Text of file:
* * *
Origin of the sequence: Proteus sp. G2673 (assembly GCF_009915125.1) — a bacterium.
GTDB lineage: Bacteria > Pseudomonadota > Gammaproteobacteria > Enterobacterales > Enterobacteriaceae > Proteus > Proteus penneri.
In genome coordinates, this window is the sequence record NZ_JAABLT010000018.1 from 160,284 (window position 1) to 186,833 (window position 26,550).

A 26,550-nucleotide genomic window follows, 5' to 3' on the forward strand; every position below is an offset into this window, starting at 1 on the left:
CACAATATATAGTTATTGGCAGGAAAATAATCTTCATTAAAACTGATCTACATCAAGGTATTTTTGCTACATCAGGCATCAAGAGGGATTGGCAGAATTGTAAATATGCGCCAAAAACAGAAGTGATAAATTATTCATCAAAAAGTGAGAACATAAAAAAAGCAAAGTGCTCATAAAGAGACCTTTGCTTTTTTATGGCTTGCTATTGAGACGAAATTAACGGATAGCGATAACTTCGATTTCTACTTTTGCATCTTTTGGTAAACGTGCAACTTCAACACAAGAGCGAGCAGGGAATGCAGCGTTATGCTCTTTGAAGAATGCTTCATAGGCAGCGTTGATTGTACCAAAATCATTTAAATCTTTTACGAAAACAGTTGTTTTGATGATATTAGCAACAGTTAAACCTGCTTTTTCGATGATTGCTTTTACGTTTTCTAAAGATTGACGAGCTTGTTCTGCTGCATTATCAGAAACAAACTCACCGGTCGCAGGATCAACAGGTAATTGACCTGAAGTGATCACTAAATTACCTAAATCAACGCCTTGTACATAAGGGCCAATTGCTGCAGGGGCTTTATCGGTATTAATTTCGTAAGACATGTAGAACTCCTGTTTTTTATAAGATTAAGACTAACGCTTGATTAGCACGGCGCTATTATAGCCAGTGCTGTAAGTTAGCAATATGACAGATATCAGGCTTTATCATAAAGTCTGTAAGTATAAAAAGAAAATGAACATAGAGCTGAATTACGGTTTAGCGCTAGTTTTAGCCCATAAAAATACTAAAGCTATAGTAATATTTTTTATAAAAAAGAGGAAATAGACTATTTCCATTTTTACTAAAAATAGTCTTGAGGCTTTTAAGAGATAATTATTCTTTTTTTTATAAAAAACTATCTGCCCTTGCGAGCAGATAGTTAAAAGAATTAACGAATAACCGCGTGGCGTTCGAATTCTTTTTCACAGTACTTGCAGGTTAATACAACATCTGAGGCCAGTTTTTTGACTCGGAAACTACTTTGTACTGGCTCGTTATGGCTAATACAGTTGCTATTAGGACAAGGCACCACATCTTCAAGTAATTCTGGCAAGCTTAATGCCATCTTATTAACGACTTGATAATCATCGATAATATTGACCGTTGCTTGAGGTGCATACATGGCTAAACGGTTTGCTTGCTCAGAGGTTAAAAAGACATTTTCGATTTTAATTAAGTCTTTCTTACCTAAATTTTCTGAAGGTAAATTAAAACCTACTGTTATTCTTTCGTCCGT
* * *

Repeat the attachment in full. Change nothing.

Origin of the sequence: Proteus sp. G2673 (assembly GCF_009915125.1) — a bacterium.
GTDB lineage: Bacteria > Pseudomonadota > Gammaproteobacteria > Enterobacterales > Enterobacteriaceae > Proteus > Proteus penneri.
In genome coordinates, this window is the sequence record NZ_JAABLT010000018.1 from 160,284 (window position 1) to 186,833 (window position 26,550).

A 26,550-nucleotide genomic window follows, 5' to 3' on the forward strand; every position below is an offset into this window, starting at 1 on the left:
CACAATATATAGTTATTGGCAGGAAAATAATCTTCATTAAAACTGATCTACATCAAGGTATTTTTGCTACATCAGGCATCAAGAGGGATTGGCAGAATTGTAAATATGCGCCAAAAACAGAAGTGATAAATTATTCATCAAAAAGTGAGAACATAAAAAAAGCAAAGTGCTCATAAAGAGACCTTTGCTTTTTTATGGCTTGCTATTGAGACGAAATTAACGGATAGCGATAACTTCGATTTCTACTTTTGCATCTTTTGGTAAACGTGCAACTTCAACACAAGAGCGAGCAGGGAATGCAGCGTTATGCTCTTTGAAGAATGCTTCATAGGCAGCGTTGATTGTACCAAAATCATTTAAATCTTTTACGAAAACAGTTGTTTTGATGATATTAGCAACAGTTAAACCTGCTTTTTCGATGATTGCTTTTACGTTTTCTAAAGATTGACGAGCTTGTTCTGCTGCATTATCAGAAACAAACTCACCGGTCGCAGGATCAACAGGTAATTGACCTGAAGTGATCACTAAATTACCTAAATCAACGCCTTGTACATAAGGGCCAATTGCTGCAGGGGCTTTATCGGTATTAATTTCGTAAGACATGTAGAACTCCTGTTTTTTATAAGATTAAGACTAACGCTTGATTAGCACGGCGCTATTATAGCCAGTGCTGTAAGTTAGCAATATGACAGATATCAGGCTTTATCATAAAGTCTGTAAGTATAAAAAGAAAATGAACATAGAGCTGAATTACGGTTTAGCGCTAGTTTTAGCCCATAAAAATACTAAAGCTATAGTAATATTTTTTATAAAAAAGAGGAAATAGACTATTTCCATTTTTACTAAAAATAGTCTTGAGGCTTTTAAGAGATAATTATTCTTTTTTTTATAAAAAACTATCTGCCCTTGCGAGCAGATAGTTAAAAGAATTAACGAATAACCGCGTGGCGTTCGAATTCTTTTTCACAGTACTTGCAGGTTAATACAACATCTGAGGCCAGTTTTTTGACTCGGAAACTACTTTGTACTGGCTCGTTATGGCTAATACAGTTGCTATTAGGACAAGGCACCACATCTTCAAGTAATTCTGGCAAGCTTAATGCCATCTTATTAACGACTTGATAATCATCGATAATATTGACCGTTGCTTGAGGTGCATACATGGCTAAACGGTTTGCTTGCTCAGAGGTTAAAAAGACATTTTCGATTTTAATTAAGTCTTTCTTACCTAAATTTTCTGAAGGTAAATTAAAACCTACTGTTATTCTTTCGTCCGT